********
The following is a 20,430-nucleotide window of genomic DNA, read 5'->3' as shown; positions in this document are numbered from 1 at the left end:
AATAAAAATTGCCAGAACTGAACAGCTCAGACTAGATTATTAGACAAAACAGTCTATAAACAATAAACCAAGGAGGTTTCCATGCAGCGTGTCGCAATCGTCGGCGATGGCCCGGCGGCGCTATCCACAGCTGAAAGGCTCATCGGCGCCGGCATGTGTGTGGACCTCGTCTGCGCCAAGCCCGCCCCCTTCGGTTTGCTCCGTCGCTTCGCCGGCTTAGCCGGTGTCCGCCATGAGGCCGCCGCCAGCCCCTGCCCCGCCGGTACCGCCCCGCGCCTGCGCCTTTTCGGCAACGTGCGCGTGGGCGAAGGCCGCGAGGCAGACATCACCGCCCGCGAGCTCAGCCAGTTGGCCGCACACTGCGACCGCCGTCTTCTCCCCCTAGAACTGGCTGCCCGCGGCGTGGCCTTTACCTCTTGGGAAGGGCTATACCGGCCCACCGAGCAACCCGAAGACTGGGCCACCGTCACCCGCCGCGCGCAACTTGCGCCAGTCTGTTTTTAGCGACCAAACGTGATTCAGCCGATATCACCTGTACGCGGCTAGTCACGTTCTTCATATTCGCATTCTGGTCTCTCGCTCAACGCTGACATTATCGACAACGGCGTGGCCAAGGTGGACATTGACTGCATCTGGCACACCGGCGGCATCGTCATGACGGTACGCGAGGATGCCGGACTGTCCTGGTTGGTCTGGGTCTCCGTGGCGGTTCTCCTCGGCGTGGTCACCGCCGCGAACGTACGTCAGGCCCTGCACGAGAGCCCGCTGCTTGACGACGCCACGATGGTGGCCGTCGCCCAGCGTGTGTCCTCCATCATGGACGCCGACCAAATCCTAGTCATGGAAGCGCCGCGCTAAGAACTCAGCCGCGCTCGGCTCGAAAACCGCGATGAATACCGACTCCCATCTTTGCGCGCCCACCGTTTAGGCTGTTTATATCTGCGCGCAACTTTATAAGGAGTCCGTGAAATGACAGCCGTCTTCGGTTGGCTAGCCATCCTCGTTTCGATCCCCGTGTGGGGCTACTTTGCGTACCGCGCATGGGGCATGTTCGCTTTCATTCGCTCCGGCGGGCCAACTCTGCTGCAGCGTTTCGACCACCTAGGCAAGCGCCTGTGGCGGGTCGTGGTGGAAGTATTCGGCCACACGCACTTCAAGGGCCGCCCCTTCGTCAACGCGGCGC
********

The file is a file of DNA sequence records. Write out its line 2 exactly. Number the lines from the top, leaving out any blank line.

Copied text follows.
AATAAAAATTGCCAGAACTGAACAGCTCAGACTAGATTATTAGACAAAACAGTCTATAAACAATAAACCAAGGAGGTTTCCATGCAGCGTGTCGCAATCGTCGGCGATGGCCCGGCGGCGCTATCCACAGCTGAAAGGCTCATCGGCGCCGGCATGTGTGTGGACCTCGTCTGCGCCAAGCCCGCCCCCTTCGGTTTGCTCCGTCGCTTCGCCGGCTTAGCCGGTGTCCGCCATGAGGCCGCCGCCAGCCCCTGCCCCGCCGGTACCGCCCCGCGCCTGCGCCTTTTCGGCAACGTGCGCGTGGGCGAAGGCCGCGAGGCAGACATCACCGCCCGCGAGCTCAGCCAGTTGGCCGCACACTGCGACCGCCGTCTTCTCCCCCTAGAACTGGCTGCCCGCGGCGTGGCCTTTACCTCTTGGGAAGGGCTATACCGGCCCACCGAGCAACCCGAAGACTGGGCCACCGTCACCCGCCGCGCGCAACTTGCGCCAGTCTGTTTTTAGCGACCAAACGTGATTCAGCCGATATCACCTGTACGCGGCTAGTCACGTTCTTCATATTCGCATTCTGGTCTCTCGCTCAACGCTGACATTATCGACAACGGCGTGGCCAAGGTGGACATTGACTGCATCTGGCACACCGGCGGCATCGTCATGACGGTACGCGAGGATGCCGGACTGTCCTGGTTGGTCTGGGTCTCCGTGGCGGTTCTCCTCGGCGTGGTCACCGCCGCGAACGTACGTCAGGCCCTGCACGAGAGCCCGCTGCTTGACGACGCCACGATGGTGGCCGTCGCCCAGCGTGTGTCCTCCATCATGGACGCCGACCAAATCCTAGTCATGGAAGCGCCGCGCTAAGAACTCAGCCGCGCTCGGCTCGAAAACCGCGATGAATACCGACTCCCATCTTTGCGCGCCCACCGTTTAGGCTGTTTATATCTGCGCGCAACTTTATAAGGAGTCCGTGAAATGACAGCCGTCTTCGGTTGGCTAGCCATCCTCGTTTCGATCCCCGTGTGGGGCTACTTTGCGTACCGCGCATGGGGCATGTTCGCTTTCATTCGCTCCGGCGGGCCAACTCTGCTGCAGCGTTTCGACCACCTAGGCAAGCGCCTGTGGCGGGTCGTGGTGGAAGTATTCGGCCACACGCACTTCAAGGGCCGCCCCTTCGTCAACGCGGCGC